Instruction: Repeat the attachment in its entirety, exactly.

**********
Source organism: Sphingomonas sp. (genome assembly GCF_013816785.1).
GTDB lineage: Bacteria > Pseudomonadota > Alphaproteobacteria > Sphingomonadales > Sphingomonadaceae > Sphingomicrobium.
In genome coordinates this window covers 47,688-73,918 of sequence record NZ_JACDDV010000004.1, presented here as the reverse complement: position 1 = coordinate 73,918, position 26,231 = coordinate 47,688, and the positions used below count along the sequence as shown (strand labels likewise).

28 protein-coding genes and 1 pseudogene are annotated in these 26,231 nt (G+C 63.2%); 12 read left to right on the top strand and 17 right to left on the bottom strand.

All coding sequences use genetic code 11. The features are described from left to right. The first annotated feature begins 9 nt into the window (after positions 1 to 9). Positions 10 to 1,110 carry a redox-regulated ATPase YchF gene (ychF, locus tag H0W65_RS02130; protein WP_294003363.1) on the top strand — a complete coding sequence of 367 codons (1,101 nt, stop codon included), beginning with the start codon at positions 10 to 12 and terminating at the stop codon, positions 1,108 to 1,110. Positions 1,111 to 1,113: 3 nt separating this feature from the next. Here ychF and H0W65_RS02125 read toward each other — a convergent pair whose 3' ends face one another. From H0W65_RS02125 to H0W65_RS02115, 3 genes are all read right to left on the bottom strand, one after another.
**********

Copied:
Source organism: Sphingomonas sp. (genome assembly GCF_013816785.1).
GTDB lineage: Bacteria > Pseudomonadota > Alphaproteobacteria > Sphingomonadales > Sphingomonadaceae > Sphingomicrobium.
In genome coordinates this window covers 47,688-73,918 of sequence record NZ_JACDDV010000004.1, presented here as the reverse complement: position 1 = coordinate 73,918, position 26,231 = coordinate 47,688, and the positions used below count along the sequence as shown (strand labels likewise).

28 protein-coding genes and 1 pseudogene are annotated in these 26,231 nt (G+C 63.2%); 12 read left to right on the top strand and 17 right to left on the bottom strand.

All coding sequences use genetic code 11. The features are described from left to right. The first annotated feature begins 9 nt into the window (after positions 1 to 9). Positions 10 to 1,110 carry a redox-regulated ATPase YchF gene (ychF, locus tag H0W65_RS02130; protein WP_294003363.1) on the top strand — a complete coding sequence of 367 codons (1,101 nt, stop codon included), beginning with the start codon at positions 10 to 12 and terminating at the stop codon, positions 1,108 to 1,110. Positions 1,111 to 1,113: 3 nt separating this feature from the next. Here ychF and H0W65_RS02125 read toward each other — a convergent pair whose 3' ends face one another. From H0W65_RS02125 to H0W65_RS02115, 3 genes are all read right to left on the bottom strand, one after another.